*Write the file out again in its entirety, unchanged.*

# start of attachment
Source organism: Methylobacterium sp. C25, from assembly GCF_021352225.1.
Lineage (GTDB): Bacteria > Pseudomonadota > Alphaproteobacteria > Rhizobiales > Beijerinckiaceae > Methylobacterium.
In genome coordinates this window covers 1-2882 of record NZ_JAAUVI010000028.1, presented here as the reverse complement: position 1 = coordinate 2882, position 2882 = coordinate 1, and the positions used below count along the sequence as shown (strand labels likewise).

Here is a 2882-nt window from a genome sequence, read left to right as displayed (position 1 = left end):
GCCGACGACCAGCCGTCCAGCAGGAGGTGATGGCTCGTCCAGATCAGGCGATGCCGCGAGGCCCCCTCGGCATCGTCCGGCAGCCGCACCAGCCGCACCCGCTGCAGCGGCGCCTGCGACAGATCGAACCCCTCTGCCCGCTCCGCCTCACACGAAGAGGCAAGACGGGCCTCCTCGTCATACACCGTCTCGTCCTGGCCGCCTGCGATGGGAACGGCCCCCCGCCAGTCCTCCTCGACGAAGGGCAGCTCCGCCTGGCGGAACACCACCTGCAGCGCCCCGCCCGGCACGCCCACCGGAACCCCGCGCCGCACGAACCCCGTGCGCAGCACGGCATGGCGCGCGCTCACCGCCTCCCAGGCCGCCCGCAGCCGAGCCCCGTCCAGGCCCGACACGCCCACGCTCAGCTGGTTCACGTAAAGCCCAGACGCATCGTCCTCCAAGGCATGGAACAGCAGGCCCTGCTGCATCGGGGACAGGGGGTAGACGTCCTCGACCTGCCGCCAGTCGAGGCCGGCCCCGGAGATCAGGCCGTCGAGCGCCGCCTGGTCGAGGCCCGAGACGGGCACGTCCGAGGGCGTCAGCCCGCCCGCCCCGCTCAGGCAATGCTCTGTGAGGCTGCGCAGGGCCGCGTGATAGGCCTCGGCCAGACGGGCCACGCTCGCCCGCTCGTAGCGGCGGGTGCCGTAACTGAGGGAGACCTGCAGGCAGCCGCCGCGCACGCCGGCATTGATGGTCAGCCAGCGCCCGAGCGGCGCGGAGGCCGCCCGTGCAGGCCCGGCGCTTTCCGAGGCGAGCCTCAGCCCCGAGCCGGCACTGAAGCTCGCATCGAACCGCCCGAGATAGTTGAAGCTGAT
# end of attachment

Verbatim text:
Source organism: Methylobacterium sp. C25, from assembly GCF_021352225.1.
Lineage (GTDB): Bacteria > Pseudomonadota > Alphaproteobacteria > Rhizobiales > Beijerinckiaceae > Methylobacterium.
In genome coordinates this window covers 1-2882 of record NZ_JAAUVI010000028.1, presented here as the reverse complement: position 1 = coordinate 2882, position 2882 = coordinate 1, and the positions used below count along the sequence as shown (strand labels likewise).

Here is a 2882-nt window from a genome sequence, read left to right as displayed (position 1 = left end):
GCCGACGACCAGCCGTCCAGCAGGAGGTGATGGCTCGTCCAGATCAGGCGATGCCGCGAGGCCCCCTCGGCATCGTCCGGCAGCCGCACCAGCCGCACCCGCTGCAGCGGCGCCTGCGACAGATCGAACCCCTCTGCCCGCTCCGCCTCACACGAAGAGGCAAGACGGGCCTCCTCGTCATACACCGTCTCGTCCTGGCCGCCTGCGATGGGAACGGCCCCCCGCCAGTCCTCCTCGACGAAGGGCAGCTCCGCCTGGCGGAACACCACCTGCAGCGCCCCGCCCGGCACGCCCACCGGAACCCCGCGCCGCACGAACCCCGTGCGCAGCACGGCATGGCGCGCGCTCACCGCCTCCCAGGCCGCCCGCAGCCGAGCCCCGTCCAGGCCCGACACGCCCACGCTCAGCTGGTTCACGTAAAGCCCAGACGCATCGTCCTCCAAGGCATGGAACAGCAGGCCCTGCTGCATCGGGGACAGGGGGTAGACGTCCTCGACCTGCCGCCAGTCGAGGCCGGCCCCGGAGATCAGGCCGTCGAGCGCCGCCTGGTCGAGGCCCGAGACGGGCACGTCCGAGGGCGTCAGCCCGCCCGCCCCGCTCAGGCAATGCTCTGTGAGGCTGCGCAGGGCCGCGTGATAGGCCTCGGCCAGACGGGCCACGCTCGCCCGCTCGTAGCGGCGGGTGCCGTAACTGAGGGAGACCTGCAGGCAGCCGCCGCGCACGCCGGCATTGATGGTCAGCCAGCGCCCGAGCGGCGCGGAGGCCGCCCGTGCAGGCCCGGCGCTTTCCGAGGCGAGCCTCAGCCCCGAGCCGGCACTGAAGCTCGCATCGAACCGCCCGAGATAGTTGAAGCTGAT